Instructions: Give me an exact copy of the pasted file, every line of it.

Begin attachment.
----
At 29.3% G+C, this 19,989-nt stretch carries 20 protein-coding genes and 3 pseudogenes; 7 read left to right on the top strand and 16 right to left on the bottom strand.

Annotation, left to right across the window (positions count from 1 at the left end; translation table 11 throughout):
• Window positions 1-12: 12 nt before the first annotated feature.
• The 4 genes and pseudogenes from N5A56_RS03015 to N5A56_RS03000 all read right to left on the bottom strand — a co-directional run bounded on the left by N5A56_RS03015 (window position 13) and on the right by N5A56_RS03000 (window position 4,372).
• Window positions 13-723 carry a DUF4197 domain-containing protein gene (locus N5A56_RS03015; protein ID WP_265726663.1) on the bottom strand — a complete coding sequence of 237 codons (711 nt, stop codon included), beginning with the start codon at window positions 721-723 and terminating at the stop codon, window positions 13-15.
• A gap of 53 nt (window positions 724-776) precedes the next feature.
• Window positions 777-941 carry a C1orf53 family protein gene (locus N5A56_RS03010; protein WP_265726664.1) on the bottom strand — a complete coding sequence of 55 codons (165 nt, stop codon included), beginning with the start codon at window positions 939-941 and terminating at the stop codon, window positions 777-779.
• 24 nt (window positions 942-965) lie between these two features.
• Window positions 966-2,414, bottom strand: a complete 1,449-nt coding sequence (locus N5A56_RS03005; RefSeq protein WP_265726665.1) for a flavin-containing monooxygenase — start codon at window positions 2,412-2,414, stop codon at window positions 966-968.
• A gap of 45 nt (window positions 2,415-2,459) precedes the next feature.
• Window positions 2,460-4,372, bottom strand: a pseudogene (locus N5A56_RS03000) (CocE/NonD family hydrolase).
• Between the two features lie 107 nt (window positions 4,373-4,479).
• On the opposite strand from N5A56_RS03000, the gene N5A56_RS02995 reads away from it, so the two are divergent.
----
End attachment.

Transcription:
At 29.3% G+C, this 19,989-nt stretch carries 20 protein-coding genes and 3 pseudogenes; 7 read left to right on the top strand and 16 right to left on the bottom strand.

Annotation, left to right across the window (positions count from 1 at the left end; translation table 11 throughout):
• Window positions 1-12: 12 nt before the first annotated feature.
• The 4 genes and pseudogenes from N5A56_RS03015 to N5A56_RS03000 all read right to left on the bottom strand — a co-directional run bounded on the left by N5A56_RS03015 (window position 13) and on the right by N5A56_RS03000 (window position 4,372).
• Window positions 13-723 carry a DUF4197 domain-containing protein gene (locus N5A56_RS03015; protein ID WP_265726663.1) on the bottom strand — a complete coding sequence of 237 codons (711 nt, stop codon included), beginning with the start codon at window positions 721-723 and terminating at the stop codon, window positions 13-15.
• A gap of 53 nt (window positions 724-776) precedes the next feature.
• Window positions 777-941 carry a C1orf53 family protein gene (locus N5A56_RS03010; protein WP_265726664.1) on the bottom strand — a complete coding sequence of 55 codons (165 nt, stop codon included), beginning with the start codon at window positions 939-941 and terminating at the stop codon, window positions 777-779.
• 24 nt (window positions 942-965) lie between these two features.
• Window positions 966-2,414, bottom strand: a complete 1,449-nt coding sequence (locus N5A56_RS03005; RefSeq protein WP_265726665.1) for a flavin-containing monooxygenase — start codon at window positions 2,412-2,414, stop codon at window positions 966-968.
• A gap of 45 nt (window positions 2,415-2,459) precedes the next feature.
• Window positions 2,460-4,372, bottom strand: a pseudogene (locus N5A56_RS03000) (CocE/NonD family hydrolase).
• Between the two features lie 107 nt (window positions 4,373-4,479).
• On the opposite strand from N5A56_RS03000, the gene N5A56_RS02995 reads away from it, so the two are divergent.